Weekend Scripter: Create an HTML Server Report with PowerShell

Doctor Scripto

Summary: Guest blogger, Matthew Kerfoot, talks about using Windows PowerShell to create an HTML server report.

Microsoft Scripting Guy, Ed Wilson, is here. Today I would like to welcome a new guest blogger, Matthew Kerfoot…

Photo of Matthew Kerfoot

I’m a Windows PowerShell enthusiast with strong interests in automating systems administration. I write a blog called The Overnight Admin where I like to share Windows PowerShell scripts, tips, and functions. I also tweet about Windows PowerShell at @mkkerfoot                         

The following function utilizes WMI to retrieve various information from local and remote machines and then outputs that data into a nicely formatted HTML file for easy viewing: Write-HTML.

Keep in mind that PSRemoting must be enabled, and a proper execution policy must be set to run scripts:

Enable-PSRemoting –Force ; Set-ExecutionPolicy RemoteSigned -Force

My Write-HTML function is about 60 lines of code, and I will not be able to touch on everything. My goal is to make the whole script as readable as possible for someone who has little to no experience with Windows PowerShell.

The first line turns this script into a function by bundling all the code into the function Write-HTML{}, which has a Help file. Because this is bundled into a function, all we have to do (after pasting the code into an elevated Windows PowerShell command prompt) is type “Write-HTML” to produce the following report about your local machine:

Image of report

function Write-HTML{



Creates an HTML file on the Desktop of the local machine full of detailed   system information.


    Write-HTML utilizes WMI to retrieve information related to the physical hardware of the machine(s), the available `

disk space, when the machine(s) last restarted and bundles all that information up into a colored HTML report.


   Write-HTML -Computername localhost, SRV-2012R2, DC-01, DC-02

   This will create an HTML file on your desktop with information gathered from as many computers as you can access remotely


I’ve added the CmdletBinding attribute to the script, which by itself, allows the use of all common parameters including Verbose, Debug, ErrorAction, ErrorVariable, WarningAction, WarningVariable, OutBuffer, and OutVariable.

However, by adding SupportsShouldProcess=$True into the CmdletBinding attribute, we can now test what this script would do if we ran it—for example, if we type Write-HTML -WhatIf, it won’t make any changes, but it will output to the console what the script would have done.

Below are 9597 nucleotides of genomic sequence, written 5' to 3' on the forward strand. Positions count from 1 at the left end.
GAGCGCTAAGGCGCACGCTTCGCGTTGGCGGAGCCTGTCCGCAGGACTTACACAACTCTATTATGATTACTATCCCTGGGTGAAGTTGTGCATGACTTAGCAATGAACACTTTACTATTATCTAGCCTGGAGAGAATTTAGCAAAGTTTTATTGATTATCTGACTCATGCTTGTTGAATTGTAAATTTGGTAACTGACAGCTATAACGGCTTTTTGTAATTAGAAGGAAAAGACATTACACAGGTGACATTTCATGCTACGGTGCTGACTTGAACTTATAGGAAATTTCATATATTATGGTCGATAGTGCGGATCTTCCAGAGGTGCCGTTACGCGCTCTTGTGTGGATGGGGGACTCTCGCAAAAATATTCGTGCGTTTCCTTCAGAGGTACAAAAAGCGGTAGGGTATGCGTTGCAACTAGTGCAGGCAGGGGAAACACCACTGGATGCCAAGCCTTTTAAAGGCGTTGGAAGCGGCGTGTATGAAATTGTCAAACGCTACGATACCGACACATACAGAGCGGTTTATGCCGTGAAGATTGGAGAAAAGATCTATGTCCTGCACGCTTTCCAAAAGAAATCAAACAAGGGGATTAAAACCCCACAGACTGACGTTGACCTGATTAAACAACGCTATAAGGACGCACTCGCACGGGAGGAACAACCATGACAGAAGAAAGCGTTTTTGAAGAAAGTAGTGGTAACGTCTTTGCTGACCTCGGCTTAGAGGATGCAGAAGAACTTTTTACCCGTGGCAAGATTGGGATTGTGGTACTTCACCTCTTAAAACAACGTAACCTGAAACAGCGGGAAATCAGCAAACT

param( [Parameter(Mandatory=$false,


[string]$FilePath = “C:\users\$env:USERNAME\desktop\Write-HTML.html”,

[string[]]$Computername = $env:COMPUTERNAME,

After some of the more common parameters, there is a parameter called $Css, which is where the CSS code has been added to manipulate the HTML file. This is where we can change the color of the report, and format the table headers and data.

$Css='<style>table{margin:auto; width:98%}

     Body{background-color:Orange; Text-align:Center;}

     th{background-color:black; color:white;}

     td{background-color:Grey; color:Black; Text-align:Center;} </style>’ )

The script begins with a verbose output of what this script is going to do.  This will only be shown if the –Verbose or –WhatIf parameter is added after the function. The Begin, Process, and End blocks are not needed, so I like to use these to organize the script. This allows you to break up the sections of your scripts and collapse the sections within the Windows PowerShell ISE.

Begin{Write-Verbose “HTML report will be saved $FilePath”}

Next, the Process section of the script starts. My script has five variables defined within the Process brackets, which allows me to compact all the code after each equals sign into each variable, for example $Hardware, $PercentFree, $Restarted, $Stopped, and $Report. Each variable is accomplishing a specific task and will later be used with the creation of the HTML file.

Let’s examine the first variable within the Process block: $Hardware. First, all WMI information related to Win32_ComputerSystem is queried for each $ComputerName that is specified. By default, this function will only run against the local host, but you can add the -ComputerName  parameter, and specify all the computers you would like the function to run against.